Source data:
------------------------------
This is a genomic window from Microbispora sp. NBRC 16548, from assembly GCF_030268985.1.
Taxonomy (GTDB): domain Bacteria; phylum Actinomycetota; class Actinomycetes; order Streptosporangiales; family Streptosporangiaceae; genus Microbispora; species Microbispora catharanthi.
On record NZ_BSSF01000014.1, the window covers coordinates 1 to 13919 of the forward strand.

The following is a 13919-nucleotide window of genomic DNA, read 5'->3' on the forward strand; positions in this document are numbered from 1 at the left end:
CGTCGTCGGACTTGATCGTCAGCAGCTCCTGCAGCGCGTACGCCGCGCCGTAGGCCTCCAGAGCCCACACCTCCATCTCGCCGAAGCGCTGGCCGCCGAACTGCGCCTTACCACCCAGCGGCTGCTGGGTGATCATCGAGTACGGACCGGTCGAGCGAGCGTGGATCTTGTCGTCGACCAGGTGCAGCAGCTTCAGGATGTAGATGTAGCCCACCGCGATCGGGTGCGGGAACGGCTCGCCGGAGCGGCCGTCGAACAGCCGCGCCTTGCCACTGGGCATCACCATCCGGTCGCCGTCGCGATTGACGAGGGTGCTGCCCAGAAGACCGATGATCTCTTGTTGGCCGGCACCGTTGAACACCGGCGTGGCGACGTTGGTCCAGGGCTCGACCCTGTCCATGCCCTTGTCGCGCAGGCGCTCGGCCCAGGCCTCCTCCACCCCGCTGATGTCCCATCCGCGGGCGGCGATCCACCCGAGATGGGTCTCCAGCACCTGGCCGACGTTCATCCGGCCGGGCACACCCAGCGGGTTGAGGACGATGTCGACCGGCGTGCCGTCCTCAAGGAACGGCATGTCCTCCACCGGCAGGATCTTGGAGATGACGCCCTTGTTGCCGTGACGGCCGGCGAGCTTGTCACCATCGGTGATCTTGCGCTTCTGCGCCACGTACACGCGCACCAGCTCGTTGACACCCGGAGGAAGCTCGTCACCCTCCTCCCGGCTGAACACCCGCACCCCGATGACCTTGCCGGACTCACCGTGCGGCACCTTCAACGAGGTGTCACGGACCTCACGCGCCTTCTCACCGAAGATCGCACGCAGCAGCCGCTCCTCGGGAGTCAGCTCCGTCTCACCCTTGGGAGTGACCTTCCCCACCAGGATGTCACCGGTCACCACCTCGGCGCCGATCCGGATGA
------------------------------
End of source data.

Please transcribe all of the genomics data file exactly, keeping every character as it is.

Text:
This is a genomic window from Microbispora sp. NBRC 16548, from assembly GCF_030268985.1.
Taxonomy (GTDB): domain Bacteria; phylum Actinomycetota; class Actinomycetes; order Streptosporangiales; family Streptosporangiaceae; genus Microbispora; species Microbispora catharanthi.
On record NZ_BSSF01000014.1, the window covers coordinates 1 to 13919 of the forward strand.

The following is a 13919-nucleotide window of genomic DNA, read 5'->3' on the forward strand; positions in this document are numbered from 1 at the left end:
CGTCGTCGGACTTGATCGTCAGCAGCTCCTGCAGCGCGTACGCCGCGCCGTAGGCCTCCAGAGCCCACACCTCCATCTCGCCGAAGCGCTGGCCGCCGAACTGCGCCTTACCACCCAGCGGCTGCTGGGTGATCATCGAGTACGGACCGGTCGAGCGAGCGTGGATCTTGTCGTCGACCAGGTGCAGCAGCTTCAGGATGTAGATGTAGCCCACCGCGATCGGGTGCGGGAACGGCTCGCCGGAGCGGCCGTCGAACAGCCGCGCCTTGCCACTGGGCATCACCATCCGGTCGCCGTCGCGATTGACGAGGGTGCTGCCCAGAAGACCGATGATCTCTTGTTGGCCGGCACCGTTGAACACCGGCGTGGCGACGTTGGTCCAGGGCTCGACCCTGTCCATGCCCTTGTCGCGCAGGCGCTCGGCCCAGGCCTCCTCCACCCCGCTGATGTCCCATCCGCGGGCGGCGATCCACCCGAGATGGGTCTCCAGCACCTGGCCGACGTTCATCCGGCCGGGCACACCCAGCGGGTTGAGGACGATGTCGACCGGCGTGCCGTCCTCAAGGAACGGCATGTCCTCCACCGGCAGGATCTTGGAGATGACGCCCTTGTTGCCGTGACGGCCGGCGAGCTTGTCACCATCGGTGATCTTGCGCTTCTGCGCCACGTACACGCGCACCAGCTCGTTGACACCCGGAGGAAGCTCGTCACCCTCCTCCCGGCTGAACACCCGCACCCCGATGACCTTGCCGGACTCACCGTGCGGCACCTTCAACGAGGTGTCACGGACCTCACGCGCCTTCTCACCGAAGATCGCACGCAGCAGCCGCTCCTCGGGAGTCAGCTCCGTCTCACCCTTGGGAGTGACCTTCCCCACCAGGATGTCACCGGTCACCACCTCGGCGCCGATCCGGATGA